Ray Anderson on film
Last week, sustainable business pioneer (and a personal hero of mine) Ray Anderson lost his battle with cancer. Founder and longtime CEO of Interface, Ray was a pioneer from the outset. A commercial flooring company, Interface brought the carpet square to the United States. At age sixty, after nearly two decades of success, Ray could’ve retired to a house on the golf course and lived out his golden years in luxury. Instead, after reading Paul Hawken’s “The Ecology of Commerce,” this established businessman had an epiphany (or, as he liked to call it, a “spear in the chest” moment): he had found success and made his fortune by plundering the Earth’s resources. Ray committed himself and his company to big, hairy, audacious goals concerning their environmental impact, and made amazing strides in an industry that’s traditionally been very resource and energy intensive.
I, and others who have followed Ray’s story, have his two books, “Mid-Course Correction” and “Confessions of a Radical Industrialist,” in prominent places on our bookshelves. Both are fascinating reads, and in them Ray’s warmth, passion and commitment leap off of the pages. Those qualities also worked for him in front of the camera. If you’re not up for reading the books, Ray’s film appearances make for apt introductions to the man and his vision of sustainable, restorative business.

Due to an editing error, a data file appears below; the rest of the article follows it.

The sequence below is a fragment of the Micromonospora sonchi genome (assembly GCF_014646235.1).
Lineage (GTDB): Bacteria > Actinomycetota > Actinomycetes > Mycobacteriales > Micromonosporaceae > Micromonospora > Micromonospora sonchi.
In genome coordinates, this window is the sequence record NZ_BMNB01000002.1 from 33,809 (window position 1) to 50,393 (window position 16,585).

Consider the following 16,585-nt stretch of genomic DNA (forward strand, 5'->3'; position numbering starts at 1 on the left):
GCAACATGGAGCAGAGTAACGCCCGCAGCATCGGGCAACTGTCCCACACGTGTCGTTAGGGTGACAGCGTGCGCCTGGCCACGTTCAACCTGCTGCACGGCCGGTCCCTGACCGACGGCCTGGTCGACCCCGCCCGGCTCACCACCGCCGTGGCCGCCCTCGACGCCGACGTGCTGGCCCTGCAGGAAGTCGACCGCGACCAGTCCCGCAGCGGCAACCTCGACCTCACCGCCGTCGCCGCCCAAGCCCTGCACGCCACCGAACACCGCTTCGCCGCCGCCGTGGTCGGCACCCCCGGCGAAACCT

In THE CORPORATION (an award-winner at the 2004 Sundance Film Festival), Ray not only discusses technical concepts like externalities (above) in a lucid manner, but also ties his own “spear in the chest” moment to the traditional corporate mindset. And in SO RIGHT SO SMART, which focuses on the Interface story, Ray discusses both his successes and challenges in a thoughtful, introspective manner in jeans and work shirt.
While I can’t call Ray a friend, I was very fortunate to spend a half-hour with him on the phone in 2009, and saw the intelligence and passion so many of his friends noted repeatedly. The word “visionary” can get overused, but I think it definitely applies here. Check out the films above for an insight into that vision, and take a look at what two of his friends, Joel Makower and Paul Hawken, had to say in remembrance of Ray.
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